British historian Paul Addison writes in his 2005 biography Churchill: The Unexpected Hero:
On 6 October 1936, while visiting Oxford to unveil a memorial to T. E. Lawrence, he dined at All Souls. ‘Mr Churchill’, someone asked, ‘is there going to be war?’ ‘Certainly’, Churchill replied, ‘a very terrible war in which London will be bombed and Buckingham Palace will be razed to the ground, and the lions and tigers will escape from the zoo and roam through the streets of London attacking people.’
Addison's source for this Churchill quote is a 1991 interview with Jewish philosopher and All Souls fellow Isaiah Berlin, who in 1936 was writing a report commissioned by All Souls College he would title The State of Psychology in 1936. The T. E. Lawrence memorial Churchill unveiled was in the City of Oxford High School for Boys, the ceremony took place on Saturday, October 3, 1936.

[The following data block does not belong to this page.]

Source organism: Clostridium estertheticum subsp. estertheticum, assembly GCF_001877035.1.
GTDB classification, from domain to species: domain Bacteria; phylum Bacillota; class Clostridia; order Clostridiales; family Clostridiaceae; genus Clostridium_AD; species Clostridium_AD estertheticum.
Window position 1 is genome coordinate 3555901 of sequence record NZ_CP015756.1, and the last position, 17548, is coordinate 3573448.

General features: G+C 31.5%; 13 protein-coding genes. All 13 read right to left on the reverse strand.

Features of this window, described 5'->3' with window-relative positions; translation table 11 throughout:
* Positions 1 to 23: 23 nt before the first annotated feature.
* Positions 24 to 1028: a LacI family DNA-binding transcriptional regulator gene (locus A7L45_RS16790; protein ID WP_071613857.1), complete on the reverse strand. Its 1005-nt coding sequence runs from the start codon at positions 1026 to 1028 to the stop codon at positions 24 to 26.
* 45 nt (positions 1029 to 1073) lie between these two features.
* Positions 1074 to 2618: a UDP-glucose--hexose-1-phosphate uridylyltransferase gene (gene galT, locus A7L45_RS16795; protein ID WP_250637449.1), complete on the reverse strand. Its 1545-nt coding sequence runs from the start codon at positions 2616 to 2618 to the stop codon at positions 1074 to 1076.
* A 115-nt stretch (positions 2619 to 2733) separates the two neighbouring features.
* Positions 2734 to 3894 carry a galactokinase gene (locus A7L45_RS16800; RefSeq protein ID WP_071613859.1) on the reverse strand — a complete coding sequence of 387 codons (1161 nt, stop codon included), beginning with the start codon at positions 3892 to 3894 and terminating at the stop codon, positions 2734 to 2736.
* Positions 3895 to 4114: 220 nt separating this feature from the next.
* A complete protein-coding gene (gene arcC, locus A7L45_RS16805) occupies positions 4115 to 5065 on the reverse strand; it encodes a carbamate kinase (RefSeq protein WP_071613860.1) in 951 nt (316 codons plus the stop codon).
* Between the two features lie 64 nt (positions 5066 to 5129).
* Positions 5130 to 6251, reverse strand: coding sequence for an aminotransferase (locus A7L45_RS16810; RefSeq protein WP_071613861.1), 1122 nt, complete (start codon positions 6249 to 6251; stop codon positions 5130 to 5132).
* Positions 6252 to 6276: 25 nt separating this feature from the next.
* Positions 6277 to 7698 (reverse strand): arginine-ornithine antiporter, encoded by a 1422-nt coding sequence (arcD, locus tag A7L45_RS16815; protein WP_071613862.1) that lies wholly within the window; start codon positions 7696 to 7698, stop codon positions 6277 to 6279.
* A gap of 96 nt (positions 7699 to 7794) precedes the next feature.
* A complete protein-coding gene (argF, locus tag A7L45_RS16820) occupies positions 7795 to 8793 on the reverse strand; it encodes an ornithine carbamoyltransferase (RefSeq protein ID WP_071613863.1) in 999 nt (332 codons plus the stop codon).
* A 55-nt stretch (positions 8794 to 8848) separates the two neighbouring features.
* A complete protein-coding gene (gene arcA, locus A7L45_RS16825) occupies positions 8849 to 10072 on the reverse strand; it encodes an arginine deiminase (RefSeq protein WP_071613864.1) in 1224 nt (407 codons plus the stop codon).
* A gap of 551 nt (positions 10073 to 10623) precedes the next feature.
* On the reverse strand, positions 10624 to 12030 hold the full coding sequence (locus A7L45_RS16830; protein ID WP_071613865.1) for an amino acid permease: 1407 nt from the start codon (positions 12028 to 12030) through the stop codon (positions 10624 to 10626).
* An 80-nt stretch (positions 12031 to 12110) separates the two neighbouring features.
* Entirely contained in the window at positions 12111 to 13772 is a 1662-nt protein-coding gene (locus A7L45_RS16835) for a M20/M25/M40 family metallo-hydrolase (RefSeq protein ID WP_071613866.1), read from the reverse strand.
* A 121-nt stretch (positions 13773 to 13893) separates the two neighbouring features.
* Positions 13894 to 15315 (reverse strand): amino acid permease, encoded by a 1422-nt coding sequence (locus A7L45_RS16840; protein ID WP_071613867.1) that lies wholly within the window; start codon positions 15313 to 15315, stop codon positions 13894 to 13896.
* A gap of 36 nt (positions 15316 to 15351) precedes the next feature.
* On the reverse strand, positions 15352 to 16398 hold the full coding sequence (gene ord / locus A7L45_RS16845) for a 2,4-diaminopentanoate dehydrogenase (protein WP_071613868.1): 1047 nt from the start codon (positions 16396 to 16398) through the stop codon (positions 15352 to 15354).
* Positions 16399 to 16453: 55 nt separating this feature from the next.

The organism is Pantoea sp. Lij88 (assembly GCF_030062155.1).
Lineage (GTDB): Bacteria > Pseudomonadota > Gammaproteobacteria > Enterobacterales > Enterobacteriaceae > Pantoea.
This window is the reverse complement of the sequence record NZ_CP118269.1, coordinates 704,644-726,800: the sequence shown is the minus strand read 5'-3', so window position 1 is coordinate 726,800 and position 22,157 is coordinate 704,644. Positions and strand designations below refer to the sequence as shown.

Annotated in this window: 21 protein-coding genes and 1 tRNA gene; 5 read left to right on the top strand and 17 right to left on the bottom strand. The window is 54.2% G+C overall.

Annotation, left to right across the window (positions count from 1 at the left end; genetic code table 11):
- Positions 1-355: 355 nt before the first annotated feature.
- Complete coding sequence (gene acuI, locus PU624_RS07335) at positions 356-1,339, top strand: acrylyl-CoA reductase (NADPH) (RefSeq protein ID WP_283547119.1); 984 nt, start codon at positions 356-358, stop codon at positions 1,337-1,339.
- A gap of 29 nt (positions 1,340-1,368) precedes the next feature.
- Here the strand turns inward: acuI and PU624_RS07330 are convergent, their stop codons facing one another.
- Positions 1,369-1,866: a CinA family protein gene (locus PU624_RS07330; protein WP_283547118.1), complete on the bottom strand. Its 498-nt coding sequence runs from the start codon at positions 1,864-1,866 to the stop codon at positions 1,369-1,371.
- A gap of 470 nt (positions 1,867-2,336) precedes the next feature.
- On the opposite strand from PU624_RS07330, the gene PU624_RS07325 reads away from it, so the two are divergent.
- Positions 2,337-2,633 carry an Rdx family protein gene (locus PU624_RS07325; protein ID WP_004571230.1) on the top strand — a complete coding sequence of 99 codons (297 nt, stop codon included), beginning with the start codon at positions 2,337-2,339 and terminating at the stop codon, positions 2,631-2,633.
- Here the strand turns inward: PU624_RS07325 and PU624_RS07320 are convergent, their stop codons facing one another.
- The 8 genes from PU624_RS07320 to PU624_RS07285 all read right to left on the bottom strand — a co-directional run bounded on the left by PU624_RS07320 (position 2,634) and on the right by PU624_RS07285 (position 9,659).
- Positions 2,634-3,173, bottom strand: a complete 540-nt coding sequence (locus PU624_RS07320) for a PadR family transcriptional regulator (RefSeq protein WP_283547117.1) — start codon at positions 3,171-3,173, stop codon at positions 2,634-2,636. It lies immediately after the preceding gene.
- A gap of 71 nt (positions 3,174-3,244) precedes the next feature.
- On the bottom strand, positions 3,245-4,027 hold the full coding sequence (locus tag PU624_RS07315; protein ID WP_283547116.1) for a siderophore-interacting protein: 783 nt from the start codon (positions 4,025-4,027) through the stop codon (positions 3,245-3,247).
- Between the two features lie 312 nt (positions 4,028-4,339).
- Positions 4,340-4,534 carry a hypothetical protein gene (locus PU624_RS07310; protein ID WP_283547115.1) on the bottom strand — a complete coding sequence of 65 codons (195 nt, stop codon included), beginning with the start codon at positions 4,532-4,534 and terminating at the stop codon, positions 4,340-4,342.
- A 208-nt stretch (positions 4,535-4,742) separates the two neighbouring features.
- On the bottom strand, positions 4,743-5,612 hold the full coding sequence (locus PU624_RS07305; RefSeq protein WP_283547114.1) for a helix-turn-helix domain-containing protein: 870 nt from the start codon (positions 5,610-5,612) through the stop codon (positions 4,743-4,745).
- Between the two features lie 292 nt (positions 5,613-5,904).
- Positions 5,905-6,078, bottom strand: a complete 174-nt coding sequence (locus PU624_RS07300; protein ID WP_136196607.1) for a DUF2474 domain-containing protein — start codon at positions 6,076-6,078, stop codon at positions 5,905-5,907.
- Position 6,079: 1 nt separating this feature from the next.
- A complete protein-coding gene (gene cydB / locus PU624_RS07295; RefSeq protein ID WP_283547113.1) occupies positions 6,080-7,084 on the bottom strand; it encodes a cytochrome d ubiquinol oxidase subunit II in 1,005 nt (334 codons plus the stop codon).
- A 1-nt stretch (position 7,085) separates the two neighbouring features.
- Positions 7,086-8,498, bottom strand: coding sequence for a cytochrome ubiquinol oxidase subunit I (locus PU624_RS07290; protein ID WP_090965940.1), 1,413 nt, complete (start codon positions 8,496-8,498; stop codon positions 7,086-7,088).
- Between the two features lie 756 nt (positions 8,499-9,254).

The quote from Churchill sounds as if it was made under the influence of drink, but just two months later on December 3, 1936, Churchill again predicted a war during a speech at the Royal Albert Hall:
We are gathered together on this platform with one object. We want to stop this war of which we have heard so much talk. We would like to stop it while time remains, for we have had enough of the last war not to want another. ... We have reached a fateful milestone in human history ... It is the war between the Nazis and the Communists: the war of the non-God religions, waged with the weapons of the twentieth century. ... In Spain a fratricidal war is being waged. ... It will take all their efforts night and day to prevent the kind of abominations which broke out in Spain from reappearing perhaps at no great distant time over Europe. ... If we wish to stop this coming war—if coming it is—we must in the year that lies before us—nay, in the next six months—gather together the great nations, all as well armed as possible and united under the Covenant [being the 'Covenant'] of the League [of Nations] in accordance with the principles of the League, and in this way we may reach a position where we can invite the German people to join this organisation of world security; where we can invite them to take their place freely in the circle of nations to preserve peace, and where we shall be able to answer them that we seek no security for ourselves which we do not extend more freely to them.